Friday, June 24, 2011

Lost and Found

Sam got lost today. I mean, she was really lost for the first time ever. It was kind of a good experience.

We were at Macy's where I was shopping for new maternity clothes (yes, I'm growing out of most of my current ones already). We were both exhausted - my feet were killing me and I just wanted to be done as soon as possible. After picking out a few items, I told her it was time to go to the fitting room. She said, no, she wanted to lay down on the floor and rest. The maternity section was actually housed in a glass room within the store (the place they used to keep the fur coats), and it was deserted but for one saleslady. The fitting rooms were just outside this room. So, in keeping with our constant efforts at free-range parenting (it really takes effort to let go), I decided to let her stay. She was half asleep under a rack of clothing when I left.

We did this at IKEA recently - we left her lying on a bed while we went around the corner to pick out handles for our cabinets. We just told her to stay put and, that if any adults asked, to tell them that she was fine and mommy and daddy know where she is and will be right back. She also knows my phone number and how to "find a mommy" if she needs help. IKEA worked out fine.

But this time, after about, oh, seven minutes (quite a long time, really), I returned to find her gone. The cool part was, I didn't freak out at all. The saleslady thought Sam had gone with me and gasped when she found out otherwise. I just calmly brought my clothes to the register and told her to hold them for me. Then I did a methodical walk around the surrounding area, calling Sam's name as loudly as I dared. I was sure I'd find her quickly (one reason I feel okay leaving her alone is that she is not the type to bolt), but when I didn't, I realized that this might be a problem.

The problem wasn't that I was worried about her having been abducted or hurt or anything. I was really just worried that I was going to have to walk around for a while on my aching feet. Seriously, that was my main concern. Like, "oh shit, this might mean I have to stand up for another half hour." And when I noticed that the escalator was nearby I did have a moment of panic, because that would have doubled my search area.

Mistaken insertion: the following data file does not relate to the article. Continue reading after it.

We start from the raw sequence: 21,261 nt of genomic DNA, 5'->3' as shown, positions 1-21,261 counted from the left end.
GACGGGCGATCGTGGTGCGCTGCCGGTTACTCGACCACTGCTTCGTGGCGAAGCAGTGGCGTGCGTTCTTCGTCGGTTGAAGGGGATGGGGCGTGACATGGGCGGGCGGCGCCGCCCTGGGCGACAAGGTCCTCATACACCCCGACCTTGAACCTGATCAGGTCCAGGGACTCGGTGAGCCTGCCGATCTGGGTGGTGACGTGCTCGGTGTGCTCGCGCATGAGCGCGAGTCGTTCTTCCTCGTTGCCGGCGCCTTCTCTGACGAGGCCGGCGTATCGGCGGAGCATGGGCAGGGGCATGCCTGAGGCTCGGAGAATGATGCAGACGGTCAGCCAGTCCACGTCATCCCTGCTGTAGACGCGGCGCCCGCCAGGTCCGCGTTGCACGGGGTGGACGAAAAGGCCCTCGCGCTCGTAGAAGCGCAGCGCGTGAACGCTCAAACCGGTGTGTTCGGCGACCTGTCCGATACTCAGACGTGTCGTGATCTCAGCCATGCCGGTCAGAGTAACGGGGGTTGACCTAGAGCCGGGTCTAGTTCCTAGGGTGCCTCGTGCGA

Anyway, I was just about at the end of what I thought was a reasonable perimeter and was facing the necessity of deciding what to do next when I heard the Macy's Muzak stop. I knew exactly what would happen. A voice came over the speakers:

"Attention Macy's customers. Will Amy Mossoff please report to the customer service desk behind ladies lingerie on the lower level. Amy Mossoff, please come to customer service on the lower level."

Whew! What a relief. I had just covered lingerie and it wasn't too far of a walk!

Of course, what had happened was that some good citizen had seen a child without an adult and had immediately taken her to the authorities. If she hadn't done that, I probably would have found Sam in less than a minute (she's not much of a wanderer, and I know her habits - she probably would have been right there in lingerie, pinching the push-up bras). But I can't really blame people for trying to help this way. You just don't see four-year-olds wandering around alone in the mall very often.

Anyway, it was a good, safe situation for Sam to be lost in. I was hoping she might learn a lesson from it, but she wasn't really scared and I don't think it had much impact. Since I wasn't truly worried, I didn't fake it and make a big deal of it to her. But I did tell her that she's going to have to come to the fitting rooms with me until she's just a bit older.

1 comment:

  1. I highly recommend "Protecting the Gift" by Gavin de Becker. It's basically like his excellent "The Gift of Fear," which is all about encouraging us to listen to our instincts to tell us a situation might not be safe (thus, true fear is really a "gift" if we listen to it rather than rationalize it away). (And, BTW, he makes an excellent distinction between true fear and manufactured fear, i.e, worry). "PTG" is geared toward teaching children this. De Becker debunks the ideas that helicoptering and telling kids never to talk to strangers and telling them to always look for a policeman for help, etc. actually makes them safer.